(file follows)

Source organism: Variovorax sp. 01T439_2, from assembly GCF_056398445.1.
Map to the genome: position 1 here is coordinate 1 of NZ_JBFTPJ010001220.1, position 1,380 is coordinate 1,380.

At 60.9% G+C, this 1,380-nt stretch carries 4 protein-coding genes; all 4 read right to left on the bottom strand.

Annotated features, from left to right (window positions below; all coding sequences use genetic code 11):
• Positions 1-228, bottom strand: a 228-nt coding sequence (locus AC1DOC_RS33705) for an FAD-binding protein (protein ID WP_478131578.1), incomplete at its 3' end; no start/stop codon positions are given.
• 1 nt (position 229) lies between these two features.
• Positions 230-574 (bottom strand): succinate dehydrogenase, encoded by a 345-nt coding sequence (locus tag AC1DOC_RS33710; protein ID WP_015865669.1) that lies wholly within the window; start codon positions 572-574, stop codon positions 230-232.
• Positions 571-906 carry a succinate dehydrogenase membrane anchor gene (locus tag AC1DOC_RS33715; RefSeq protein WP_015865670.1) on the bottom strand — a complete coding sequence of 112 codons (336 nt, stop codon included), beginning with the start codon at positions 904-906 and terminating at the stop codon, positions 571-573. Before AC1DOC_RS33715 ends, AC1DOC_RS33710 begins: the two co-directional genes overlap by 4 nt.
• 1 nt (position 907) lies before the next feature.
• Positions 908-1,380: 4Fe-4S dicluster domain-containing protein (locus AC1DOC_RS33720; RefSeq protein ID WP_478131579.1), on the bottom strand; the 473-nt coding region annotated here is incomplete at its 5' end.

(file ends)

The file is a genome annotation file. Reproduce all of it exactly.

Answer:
Source organism: Variovorax sp. 01T439_2, from assembly GCF_056398445.1.
Map to the genome: position 1 here is coordinate 1 of NZ_JBFTPJ010001220.1, position 1,380 is coordinate 1,380.

At 60.9% G+C, this 1,380-nt stretch carries 4 protein-coding genes; all 4 read right to left on the bottom strand.

Annotated features, from left to right (window positions below; all coding sequences use genetic code 11):
• Positions 1-228, bottom strand: a 228-nt coding sequence (locus AC1DOC_RS33705) for an FAD-binding protein (protein ID WP_478131578.1), incomplete at its 3' end; no start/stop codon positions are given.
• 1 nt (position 229) lies between these two features.
• Positions 230-574 (bottom strand): succinate dehydrogenase, encoded by a 345-nt coding sequence (locus tag AC1DOC_RS33710; protein ID WP_015865669.1) that lies wholly within the window; start codon positions 572-574, stop codon positions 230-232.
• Positions 571-906 carry a succinate dehydrogenase membrane anchor gene (locus tag AC1DOC_RS33715; RefSeq protein WP_015865670.1) on the bottom strand — a complete coding sequence of 112 codons (336 nt, stop codon included), beginning with the start codon at positions 904-906 and terminating at the stop codon, positions 571-573. Before AC1DOC_RS33715 ends, AC1DOC_RS33710 begins: the two co-directional genes overlap by 4 nt.
• 1 nt (position 907) lies before the next feature.
• Positions 908-1,380: 4Fe-4S dicluster domain-containing protein (locus AC1DOC_RS33720; RefSeq protein ID WP_478131579.1), on the bottom strand; the 473-nt coding region annotated here is incomplete at its 5' end.